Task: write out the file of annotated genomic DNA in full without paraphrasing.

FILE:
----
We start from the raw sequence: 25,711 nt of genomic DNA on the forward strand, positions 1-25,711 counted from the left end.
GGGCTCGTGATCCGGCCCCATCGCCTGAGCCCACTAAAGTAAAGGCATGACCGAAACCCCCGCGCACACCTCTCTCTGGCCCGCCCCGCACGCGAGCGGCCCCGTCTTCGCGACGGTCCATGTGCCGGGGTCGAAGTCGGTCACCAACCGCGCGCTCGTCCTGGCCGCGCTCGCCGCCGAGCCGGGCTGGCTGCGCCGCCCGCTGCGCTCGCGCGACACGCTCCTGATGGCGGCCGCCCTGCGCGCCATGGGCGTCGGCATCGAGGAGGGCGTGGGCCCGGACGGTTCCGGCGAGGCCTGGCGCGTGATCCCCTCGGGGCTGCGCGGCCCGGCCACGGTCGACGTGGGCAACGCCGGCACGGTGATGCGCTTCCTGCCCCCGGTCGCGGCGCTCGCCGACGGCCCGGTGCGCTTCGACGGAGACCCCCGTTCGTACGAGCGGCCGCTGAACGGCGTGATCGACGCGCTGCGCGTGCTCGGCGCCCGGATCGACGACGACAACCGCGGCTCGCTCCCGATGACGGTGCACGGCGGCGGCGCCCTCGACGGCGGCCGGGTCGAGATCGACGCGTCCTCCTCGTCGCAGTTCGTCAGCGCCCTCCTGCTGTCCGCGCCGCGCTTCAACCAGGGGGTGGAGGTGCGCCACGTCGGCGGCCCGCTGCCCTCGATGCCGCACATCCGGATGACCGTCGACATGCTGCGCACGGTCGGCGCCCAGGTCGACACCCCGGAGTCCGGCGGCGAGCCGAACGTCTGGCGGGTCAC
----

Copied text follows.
We start from the raw sequence: 25,711 nt of genomic DNA on the forward strand, positions 1-25,711 counted from the left end.
GGGCTCGTGATCCGGCCCCATCGCCTGAGCCCACTAAAGTAAAGGCATGACCGAAACCCCCGCGCACACCTCTCTCTGGCCCGCCCCGCACGCGAGCGGCCCCGTCTTCGCGACGGTCCATGTGCCGGGGTCGAAGTCGGTCACCAACCGCGCGCTCGTCCTGGCCGCGCTCGCCGCCGAGCCGGGCTGGCTGCGCCGCCCGCTGCGCTCGCGCGACACGCTCCTGATGGCGGCCGCCCTGCGCGCCATGGGCGTCGGCATCGAGGAGGGCGTGGGCCCGGACGGTTCCGGCGAGGCCTGGCGCGTGATCCCCTCGGGGCTGCGCGGCCCGGCCACGGTCGACGTGGGCAACGCCGGCACGGTGATGCGCTTCCTGCCCCCGGTCGCGGCGCTCGCCGACGGCCCGGTGCGCTTCGACGGAGACCCCCGTTCGTACGAGCGGCCGCTGAACGGCGTGATCGACGCGCTGCGCGTGCTCGGCGCCCGGATCGACGACGACAACCGCGGCTCGCTCCCGATGACGGTGCACGGCGGCGGCGCCCTCGACGGCGGCCGGGTCGAGATCGACGCGTCCTCCTCGTCGCAGTTCGTCAGCGCCCTCCTGCTGTCCGCGCCGCGCTTCAACCAGGGGGTGGAGGTGCGCCACGTCGGCGGCCCGCTGCCCTCGATGCCGCACATCCGGATGACCGTCGACATGCTGCGCACGGTCGGCGCCCAGGTCGACACCCCGGAGTCCGGCGGCGAGCCGAACGTCTGGCGGGTCAC